IN commentary on domestic violence, columnists and editorials now regularly cite one-in-three abused women statistic from the 2018 Women’s Health Survey done by the Inter-American Development Bank (IDB).

There are three important caveats to this high number. First, it is a lifetime prevalence figure—in other words, of the 15- to 60-year-old sample, 33 per cent of the women said that they had experienced “intimate partner violence” (IPV) with someone they had once been involved with. However, when these women were asked if they had experienced any such violence in the past year, the number dropped to six per cent.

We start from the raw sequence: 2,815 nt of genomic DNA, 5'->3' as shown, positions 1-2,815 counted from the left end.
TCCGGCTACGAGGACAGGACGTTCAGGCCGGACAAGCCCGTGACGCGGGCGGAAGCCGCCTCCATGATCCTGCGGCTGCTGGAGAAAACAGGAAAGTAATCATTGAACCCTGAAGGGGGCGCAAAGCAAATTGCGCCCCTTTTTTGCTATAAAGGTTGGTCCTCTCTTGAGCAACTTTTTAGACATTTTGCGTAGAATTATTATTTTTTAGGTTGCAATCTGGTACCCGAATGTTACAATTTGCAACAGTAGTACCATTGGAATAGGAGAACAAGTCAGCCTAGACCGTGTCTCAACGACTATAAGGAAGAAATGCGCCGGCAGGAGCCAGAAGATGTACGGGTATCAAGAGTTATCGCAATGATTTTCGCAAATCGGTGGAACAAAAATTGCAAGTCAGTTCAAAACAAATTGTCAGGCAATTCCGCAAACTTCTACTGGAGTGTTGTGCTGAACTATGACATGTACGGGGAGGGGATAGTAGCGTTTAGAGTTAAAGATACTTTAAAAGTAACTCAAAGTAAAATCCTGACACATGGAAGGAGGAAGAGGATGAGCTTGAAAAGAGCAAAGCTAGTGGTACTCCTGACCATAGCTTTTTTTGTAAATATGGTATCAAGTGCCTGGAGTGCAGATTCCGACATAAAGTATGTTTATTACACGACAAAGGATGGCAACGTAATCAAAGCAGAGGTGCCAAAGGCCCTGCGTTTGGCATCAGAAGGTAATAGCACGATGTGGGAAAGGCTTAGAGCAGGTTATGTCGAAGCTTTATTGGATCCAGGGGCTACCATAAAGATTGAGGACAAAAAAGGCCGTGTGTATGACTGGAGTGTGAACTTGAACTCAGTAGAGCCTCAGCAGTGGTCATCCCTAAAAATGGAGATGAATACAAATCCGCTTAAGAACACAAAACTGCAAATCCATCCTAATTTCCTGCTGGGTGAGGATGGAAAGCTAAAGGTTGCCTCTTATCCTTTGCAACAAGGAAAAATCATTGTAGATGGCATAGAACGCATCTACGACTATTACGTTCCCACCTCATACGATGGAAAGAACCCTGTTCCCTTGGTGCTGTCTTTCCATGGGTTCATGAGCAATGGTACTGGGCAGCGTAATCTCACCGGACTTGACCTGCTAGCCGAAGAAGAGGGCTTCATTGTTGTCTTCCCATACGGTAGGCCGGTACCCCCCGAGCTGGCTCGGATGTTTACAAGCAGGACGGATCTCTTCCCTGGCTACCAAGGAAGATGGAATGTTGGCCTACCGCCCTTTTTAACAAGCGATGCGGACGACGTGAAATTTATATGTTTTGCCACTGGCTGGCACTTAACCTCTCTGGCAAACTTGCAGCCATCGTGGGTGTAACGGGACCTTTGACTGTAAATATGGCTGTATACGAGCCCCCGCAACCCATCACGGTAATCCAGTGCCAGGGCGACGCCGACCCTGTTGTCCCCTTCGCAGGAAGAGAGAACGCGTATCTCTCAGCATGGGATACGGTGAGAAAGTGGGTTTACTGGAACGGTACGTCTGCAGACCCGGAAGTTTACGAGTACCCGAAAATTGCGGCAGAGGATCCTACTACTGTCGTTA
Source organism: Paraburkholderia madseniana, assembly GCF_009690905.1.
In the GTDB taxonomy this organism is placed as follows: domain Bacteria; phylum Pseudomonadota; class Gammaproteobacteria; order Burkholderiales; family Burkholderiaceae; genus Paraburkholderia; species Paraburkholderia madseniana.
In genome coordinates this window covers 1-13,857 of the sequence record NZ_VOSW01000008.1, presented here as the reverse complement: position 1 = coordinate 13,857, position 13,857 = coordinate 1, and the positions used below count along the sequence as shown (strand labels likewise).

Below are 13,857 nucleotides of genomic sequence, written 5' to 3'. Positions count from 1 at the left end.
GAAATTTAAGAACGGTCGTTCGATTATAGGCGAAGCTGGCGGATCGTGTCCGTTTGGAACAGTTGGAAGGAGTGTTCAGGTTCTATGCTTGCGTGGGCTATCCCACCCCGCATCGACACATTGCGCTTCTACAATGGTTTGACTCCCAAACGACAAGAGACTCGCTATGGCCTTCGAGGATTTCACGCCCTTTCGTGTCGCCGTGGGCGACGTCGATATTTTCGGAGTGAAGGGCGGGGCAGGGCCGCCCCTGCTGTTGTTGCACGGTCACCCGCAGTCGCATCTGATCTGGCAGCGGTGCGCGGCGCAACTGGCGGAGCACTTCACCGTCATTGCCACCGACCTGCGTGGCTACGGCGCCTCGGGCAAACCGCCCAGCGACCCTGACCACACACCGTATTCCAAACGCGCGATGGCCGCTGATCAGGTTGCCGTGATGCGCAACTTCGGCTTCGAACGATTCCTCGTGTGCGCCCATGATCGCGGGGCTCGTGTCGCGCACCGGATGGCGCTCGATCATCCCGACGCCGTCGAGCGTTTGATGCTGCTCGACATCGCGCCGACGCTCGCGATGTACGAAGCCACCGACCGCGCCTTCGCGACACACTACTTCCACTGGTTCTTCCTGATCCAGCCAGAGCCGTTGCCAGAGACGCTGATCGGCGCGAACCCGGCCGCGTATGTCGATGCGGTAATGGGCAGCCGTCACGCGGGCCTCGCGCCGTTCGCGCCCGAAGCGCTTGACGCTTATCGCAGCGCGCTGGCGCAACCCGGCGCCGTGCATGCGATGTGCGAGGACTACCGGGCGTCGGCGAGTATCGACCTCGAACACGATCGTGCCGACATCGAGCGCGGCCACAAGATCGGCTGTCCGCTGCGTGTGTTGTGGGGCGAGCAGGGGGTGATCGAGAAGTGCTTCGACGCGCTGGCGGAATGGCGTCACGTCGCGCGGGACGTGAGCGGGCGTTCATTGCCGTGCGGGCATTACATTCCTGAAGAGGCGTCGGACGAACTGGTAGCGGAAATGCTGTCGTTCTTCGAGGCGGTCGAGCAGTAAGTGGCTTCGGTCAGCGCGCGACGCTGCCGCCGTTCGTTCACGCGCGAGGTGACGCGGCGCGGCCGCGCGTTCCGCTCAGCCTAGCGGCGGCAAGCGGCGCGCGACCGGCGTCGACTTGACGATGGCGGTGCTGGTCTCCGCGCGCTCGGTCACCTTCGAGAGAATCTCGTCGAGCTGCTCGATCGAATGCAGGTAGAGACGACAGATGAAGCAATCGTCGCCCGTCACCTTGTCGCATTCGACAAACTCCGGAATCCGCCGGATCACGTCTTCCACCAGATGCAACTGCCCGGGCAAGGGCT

Second, the definition of IPV included questions like “Has your current husband/partner, or any other partner ever insulted you or made you feel bad about yourself?” The fact that 66 per cent of women said “No” to this somewhat absurd query tells you how well the vast majority of Trini men treat their spouses.

Finally, the IDB questionnaire also asked its all-female respondents, “Have you ever hit or beaten your husband/partner when he was not hitting or beating you?” The answer to this query was not included in the final report, perhaps because the response contradicted the women-as-victim narrative.

Kevin Baldeosingh

Freeport

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